Preface

This book examines the extensive international experience of the manage­ment of radioactive wastes. Part I introduces in nine chapters the back­ground to, and principles of, radioactive waste (RAW) management and contaminated site clean-up including waste types and sources of contamina­tion, along with processes and technologies for decommissioning, decon­tamination and immobilisation as well as consideration of international safety standards. Part II, the bulk of the book, contains 15 chapters sum­marising the current status of management and clean-up in countries from across the world including a separate chapter covering the Fukushima inci­dent of March 2011. While we endeavoured to cover the whole planet, we were unable to find authors from all countries who were available in the timescale required and so, for example, India is a regrettable omission. Nonetheless, the book presents a thorough and clear view of the interna­tional state of play in this area, which is so crucial for the environment and the future of civil nuclear power which it seems can never be separated from politics and the always appropriate but sometimes ill-informed con­cerns of the public over safety. Thus, for example, England and Wales are covered in a separate chapter from Scotland, whose government has chosen a different path for the management of its wastes. Part III, comprising just three chapters, covers clean-up of sites contaminated by weapons pro­grammes in the USA and the former USSR. Undoubtedly there are others but either we are unaware of them or no-one was willing to provide infor­mation about them. While the nuclear community recognises the need for openness and transparency, particularly in the civil nuclear sector, this does not yet, understandably, always fully extend to the military.

Editing a book of this size is an enormous undertaking but it does give the editors an excellent overview and the opportunity to detect key themes in the field. Those which have emerged for us include the importance of developing new waste forms for some of the difficult wastes which to date have been left in the ‘too difficult for now, leave until later’ category. Plutonium (Pu), iodine (I) and technecium (Tc) are radionuclides which are difficult to incorporate into stable solids and some wastes are ill-defined

so that creativity as well as scientific soundness and engineering pragmatism are needed when developing waste forms to immobilise them. Chapter 6 highlights key new waste form developments using room temperature (non­thermal) and thermal techniques, in particular for production of glass com­posite materials (GCMs).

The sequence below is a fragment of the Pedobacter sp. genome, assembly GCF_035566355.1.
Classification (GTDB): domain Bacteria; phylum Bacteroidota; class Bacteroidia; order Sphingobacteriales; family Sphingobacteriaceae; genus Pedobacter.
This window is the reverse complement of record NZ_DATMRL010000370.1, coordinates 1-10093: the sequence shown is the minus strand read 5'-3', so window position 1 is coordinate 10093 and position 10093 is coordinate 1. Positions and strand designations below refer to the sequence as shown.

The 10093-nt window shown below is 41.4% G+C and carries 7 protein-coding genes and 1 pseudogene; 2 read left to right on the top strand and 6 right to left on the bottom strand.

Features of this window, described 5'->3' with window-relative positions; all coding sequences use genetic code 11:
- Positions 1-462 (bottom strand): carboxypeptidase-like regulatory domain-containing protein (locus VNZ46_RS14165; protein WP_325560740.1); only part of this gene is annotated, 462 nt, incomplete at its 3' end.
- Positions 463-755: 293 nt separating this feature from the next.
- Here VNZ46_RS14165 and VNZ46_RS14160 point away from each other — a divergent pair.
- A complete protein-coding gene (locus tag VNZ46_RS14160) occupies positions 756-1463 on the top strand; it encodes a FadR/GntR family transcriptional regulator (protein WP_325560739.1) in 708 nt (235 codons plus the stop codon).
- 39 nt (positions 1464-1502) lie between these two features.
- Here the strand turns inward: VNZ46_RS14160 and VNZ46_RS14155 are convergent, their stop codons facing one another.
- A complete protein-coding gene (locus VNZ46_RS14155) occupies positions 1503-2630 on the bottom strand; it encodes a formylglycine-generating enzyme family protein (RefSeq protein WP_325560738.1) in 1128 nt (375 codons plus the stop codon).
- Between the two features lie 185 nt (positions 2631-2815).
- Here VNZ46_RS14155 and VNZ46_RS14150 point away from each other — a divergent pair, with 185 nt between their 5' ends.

Safety is obviously the most important concern when dealing with radio­activity and the need for international agreements and collaborations is crucial, as described in Chapter 3. Underpinning safety, and our understand­ing of the future behaviour and stability of waste forms, temporary stores and permanent geological disposal facilities, and the transportation mecha­nisms of radionuclides in the biosphere, is a swathe of computer modelling and performance assessment codes. Developments in theory and simulation and modelling are having significant impact in all areas of technology, and RAW management, with its enormous scales of size, time and complexity, will undoubtedly benefit from these developments.

The book is intended as an introductory overview for post-graduate students and researchers in this field but will also be useful for undergradu­ates studying physics, chemistry, materials, geography, geology, and environ­mental or other engineering disciplines with an interest in the welfare of the planet. It will also be a valuable resource for training programmes in new nuclear countries. Inevitable in an edited book with many interna­tional authors there are differences of style and approach. There is some repetition between chapters but we believe this is tolerable in order for each to remain as a stand alone resource. We asked each author to include a map of their region to give a better understanding of the geography and to indicate further sources of information for the interested reader. We acknowledge the enormous efforts made by the authors of each chapter and also the team at Woodhead Publishing for their help and support over the three years it has taken to put this book together.

Professor William (Bill) Lee Professor Michael Ojovan Dr Carol M. Jantzen

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